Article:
On the other end of the spectrum, Versace, Valentino, and Vìen craft their own underworld, separating their designs from considering just the colors, style, and combinations. The universe that emerges under their philosophies manifests into a parallel dimension drenched in a tinge of spell, potions, mythologies, folktales, and romanticism. Versace indulges in fantasy and dives into a dreamscape. Its designs paint the scenarios deep down in the water. Drawing its inspiration from the natural world and the idea of being in tune with the elements, Versace creates waves and frothy ruffles on dresses and gowns that move like the tides. When the fashion house claims to invoke the prowess of the otherworld, it pledges to its promise. In Versacepolis, colors, creatures, and crash of ocean waves co-exist. Such allure of magic transpires a vibe of romanticism. Valentino adopts this language where its craft and couture mingle and merge, introducing a meeting that ends on a high note. Flowers bloom on nylon pieces, swarm as prints, turn into lace, and lace becomes straw. The adoration towards rebirth flowers in each outfit. The waft of romance between florals and nylon garments also relaxes in Vìen. Instead of allowing romanticism to depict its designs, Vìen calls upon wistfulness to drive its collection. It revisits vintage fashion, classics, and the cinematography of the indie music landscape, both in past and present. Transparent poly hugs florals to remind the growth of lavender, thyme, and wild herbs in the garden of grandparents’ house. Nylon cordura peppers the jackets and trench coats while bomber jackets underscore cuts on sleeves and back. Valentino, Versace, and Vìen welcome the individuality and multiply it through nostalgia and magic.
The saga of magic continues as it broadens what it encompasses. No longer does it speak about illusions, daydreams, and the supernatural. It traverses the enchantment the visuals capture. In such a situation, details become the hallmark to the eyes. The frenzy creative directors and designers accumulated during lockdown bursts forward into a series of elaboration that weaves into their designs. Marni, MM6, and Dries Van Noten shepherd the examples. Marni crops a coat, slashes a bathing suit to turn it into a tank top, glues a thick sole to a pair of shoes, adds an extra, long zip to a bag, and cuts a tutu in two. What sparks conversations over Marni’s collection lies in its advocacy towards humanity. The presentation of its anthology builds up the values the society must emulate. Its outfits transform as vehicles of freedom and self-expression until it echoes the pulp of community. When it comes to the festivity of exaggeration, Dries Van Noten reverberates such a methodology too. Shorts become Vivian Sassen’s foundation both for men and women followed by high-waisted skirts and pants, wide-scooped necklines, scalloped forms on backs, and balloon sleeves. There are stark and subtle contrasts of intensity and shading in colors, encapsulating the switch from monochromatic to hues of pastel to seize the solarization of New Zealand artist Len Lye’s cinematography and visuals. MM6 adopts hyperbole in style and designs, then tones them down to mix and match. Pinstripe and poplin sleeves are cropped to desktop elbow length, trouser legs wrap as a V-neck jumpsuit, a skirt lining extends beyond denim, the trench or blouse blanche transforms as a jacket and skirt, and the white calico cover of a Parisian café chair becomes a short cotton dress. Marni, MM6, and Dries Van Noten’s expansive designs celebrate the openness of unfinished, embrace distortion as an oath to fashion, and equate rebellion in methodologies to thinking and design as progressive.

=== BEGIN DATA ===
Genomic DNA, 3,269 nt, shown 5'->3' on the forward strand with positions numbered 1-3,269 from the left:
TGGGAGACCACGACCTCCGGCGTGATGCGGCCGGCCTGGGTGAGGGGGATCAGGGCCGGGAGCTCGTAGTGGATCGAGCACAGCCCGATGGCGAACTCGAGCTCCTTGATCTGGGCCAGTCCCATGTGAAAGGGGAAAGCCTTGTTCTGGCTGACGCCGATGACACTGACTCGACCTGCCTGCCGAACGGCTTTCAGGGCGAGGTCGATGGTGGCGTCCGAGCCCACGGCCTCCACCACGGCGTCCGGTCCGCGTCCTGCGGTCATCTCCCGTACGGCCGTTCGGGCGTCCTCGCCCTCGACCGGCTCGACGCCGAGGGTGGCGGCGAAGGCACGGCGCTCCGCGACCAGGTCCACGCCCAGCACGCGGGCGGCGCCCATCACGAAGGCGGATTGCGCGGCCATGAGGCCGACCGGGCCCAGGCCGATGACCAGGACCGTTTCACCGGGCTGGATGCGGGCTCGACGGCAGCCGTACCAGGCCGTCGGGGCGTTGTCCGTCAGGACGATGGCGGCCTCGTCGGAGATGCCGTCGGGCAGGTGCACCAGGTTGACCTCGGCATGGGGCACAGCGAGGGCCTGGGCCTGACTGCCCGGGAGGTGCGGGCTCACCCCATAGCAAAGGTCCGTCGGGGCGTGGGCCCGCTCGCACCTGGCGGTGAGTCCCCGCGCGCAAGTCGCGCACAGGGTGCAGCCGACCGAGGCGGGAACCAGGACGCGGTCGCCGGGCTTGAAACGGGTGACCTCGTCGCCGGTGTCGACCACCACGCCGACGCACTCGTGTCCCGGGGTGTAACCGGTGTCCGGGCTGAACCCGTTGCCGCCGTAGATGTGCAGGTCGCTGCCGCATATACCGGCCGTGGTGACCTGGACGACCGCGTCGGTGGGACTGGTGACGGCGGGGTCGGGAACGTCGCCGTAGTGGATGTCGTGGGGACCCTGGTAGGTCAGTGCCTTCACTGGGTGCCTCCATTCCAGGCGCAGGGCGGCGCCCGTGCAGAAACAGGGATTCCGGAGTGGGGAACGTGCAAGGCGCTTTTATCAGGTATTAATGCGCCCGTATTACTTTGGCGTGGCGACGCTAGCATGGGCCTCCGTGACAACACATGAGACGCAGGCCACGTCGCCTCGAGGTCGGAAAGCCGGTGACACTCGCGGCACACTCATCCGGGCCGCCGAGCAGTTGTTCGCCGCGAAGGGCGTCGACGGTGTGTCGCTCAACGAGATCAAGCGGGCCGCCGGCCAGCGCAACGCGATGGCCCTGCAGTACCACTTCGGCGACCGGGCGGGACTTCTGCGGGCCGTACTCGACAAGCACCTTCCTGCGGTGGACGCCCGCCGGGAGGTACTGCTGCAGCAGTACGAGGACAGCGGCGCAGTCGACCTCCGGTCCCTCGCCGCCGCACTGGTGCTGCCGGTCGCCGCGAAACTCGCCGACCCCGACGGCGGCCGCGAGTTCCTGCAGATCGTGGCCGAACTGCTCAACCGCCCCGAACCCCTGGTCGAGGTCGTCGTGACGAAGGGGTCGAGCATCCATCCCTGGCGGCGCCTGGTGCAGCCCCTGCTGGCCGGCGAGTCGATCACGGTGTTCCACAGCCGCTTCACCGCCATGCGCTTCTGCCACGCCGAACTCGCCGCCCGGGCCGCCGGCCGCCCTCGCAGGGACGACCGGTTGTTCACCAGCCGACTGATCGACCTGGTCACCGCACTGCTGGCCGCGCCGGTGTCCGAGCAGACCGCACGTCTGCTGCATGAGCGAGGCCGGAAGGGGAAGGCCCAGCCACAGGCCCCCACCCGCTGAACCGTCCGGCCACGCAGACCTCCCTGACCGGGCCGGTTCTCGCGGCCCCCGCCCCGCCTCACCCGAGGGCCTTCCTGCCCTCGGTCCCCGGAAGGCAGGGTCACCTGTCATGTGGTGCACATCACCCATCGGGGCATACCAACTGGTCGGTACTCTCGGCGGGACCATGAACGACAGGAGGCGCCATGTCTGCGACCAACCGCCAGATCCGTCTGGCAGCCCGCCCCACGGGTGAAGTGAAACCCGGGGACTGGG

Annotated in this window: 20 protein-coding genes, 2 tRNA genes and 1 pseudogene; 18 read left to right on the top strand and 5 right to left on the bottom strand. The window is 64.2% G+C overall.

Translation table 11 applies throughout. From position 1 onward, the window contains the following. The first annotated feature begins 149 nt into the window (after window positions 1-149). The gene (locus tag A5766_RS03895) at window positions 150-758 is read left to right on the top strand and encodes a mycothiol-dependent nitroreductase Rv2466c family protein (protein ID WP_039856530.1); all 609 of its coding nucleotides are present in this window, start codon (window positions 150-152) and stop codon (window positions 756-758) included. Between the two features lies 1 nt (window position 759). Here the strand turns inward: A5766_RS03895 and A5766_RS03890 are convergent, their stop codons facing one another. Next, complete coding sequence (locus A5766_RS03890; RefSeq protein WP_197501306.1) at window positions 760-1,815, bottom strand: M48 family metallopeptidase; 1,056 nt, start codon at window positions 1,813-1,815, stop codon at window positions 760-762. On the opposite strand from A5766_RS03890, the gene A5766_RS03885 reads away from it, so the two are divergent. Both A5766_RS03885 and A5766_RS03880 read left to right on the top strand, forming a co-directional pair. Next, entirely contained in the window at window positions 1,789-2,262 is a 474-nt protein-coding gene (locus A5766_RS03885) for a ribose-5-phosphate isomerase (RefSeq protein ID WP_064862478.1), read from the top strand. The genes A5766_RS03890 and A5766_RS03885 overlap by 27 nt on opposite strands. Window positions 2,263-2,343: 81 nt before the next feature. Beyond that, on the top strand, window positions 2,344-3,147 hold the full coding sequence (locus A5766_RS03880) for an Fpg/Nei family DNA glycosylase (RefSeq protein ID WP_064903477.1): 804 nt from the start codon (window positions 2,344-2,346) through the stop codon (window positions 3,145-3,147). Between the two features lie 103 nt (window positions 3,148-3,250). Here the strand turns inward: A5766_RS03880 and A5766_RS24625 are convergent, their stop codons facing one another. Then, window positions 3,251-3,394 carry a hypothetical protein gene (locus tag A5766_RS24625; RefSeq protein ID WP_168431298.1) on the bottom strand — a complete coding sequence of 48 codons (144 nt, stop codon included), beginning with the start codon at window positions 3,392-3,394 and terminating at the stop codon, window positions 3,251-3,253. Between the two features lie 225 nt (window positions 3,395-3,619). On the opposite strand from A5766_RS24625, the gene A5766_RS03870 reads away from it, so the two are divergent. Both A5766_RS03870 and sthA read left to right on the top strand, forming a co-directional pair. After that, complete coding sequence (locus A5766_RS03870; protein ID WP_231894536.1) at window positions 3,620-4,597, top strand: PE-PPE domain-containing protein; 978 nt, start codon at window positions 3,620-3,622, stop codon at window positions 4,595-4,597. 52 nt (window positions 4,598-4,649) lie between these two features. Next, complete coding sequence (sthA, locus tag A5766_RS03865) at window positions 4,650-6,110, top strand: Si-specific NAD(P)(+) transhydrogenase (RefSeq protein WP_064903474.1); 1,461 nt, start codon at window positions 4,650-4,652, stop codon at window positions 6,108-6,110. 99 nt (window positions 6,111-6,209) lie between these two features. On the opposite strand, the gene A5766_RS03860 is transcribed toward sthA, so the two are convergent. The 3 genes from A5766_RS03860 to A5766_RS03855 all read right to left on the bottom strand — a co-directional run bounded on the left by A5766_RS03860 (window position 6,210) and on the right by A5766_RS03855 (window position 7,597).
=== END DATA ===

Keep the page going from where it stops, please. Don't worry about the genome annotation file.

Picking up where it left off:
On top of elaboration in designs, the contrast in colors, style, and designs play a pivotal role in the recent anthologies of Chanel, Dries Van Noten, and Valentino. There is an interplay between shades that burn the retina and palettes that tranquilize the eyes. Chanel maximizes the transition of hues with its black tweed suits and jeans in fluorescent colors. The combination demands full attention and continues through its dresses and t-shirts printed with letters of ‘Chanel’ in neon-lights to pair up with pale pink capri pants. Asymmetry speaks well in its outfits embroidered with sequins and bermuda short suits. While Chanel constructs a transition between style and colors, Dries Van Noten takes a swing in skewness of shades that gambles between the stark and subtle contrasts of intensity and shading from monochromatic to hues of pastel. Valentino follows suit with the tones of nude that allow the body to fuse with one with the other and bright hues that catch attention. Colors speak volumes. Styles blend. Combinations capture visuals. Unawareness to how each piece of clothing flows and fuses appears foreign to the recent collections. Each shade evokes as thought of and well-curated with every sliver of the garments’ functionality in mind.
The dilemma of the pandemic has catapulted the fashion houses to tinker with their creativity and resourcefulness. The time of isolation has given birth to designs brimming with elaboration for Marni, MM6, and Dries Van Noten, liberty to toy with contrasts for Chanel, a trip to nostalgia for Fendi, exhibition of imagination, magic, and illusions for Valentino, Vìen, and Versace, eradication of questions on identity and sensuality for Louis Vuitton, Givenchy, Balenciaga, and Hermes, redefinition of ideologies for Dior, Prada, Miyake, and Y/Project, and oaths of optimism for Acne, Kenzo, Sunnei, and Miu Miu.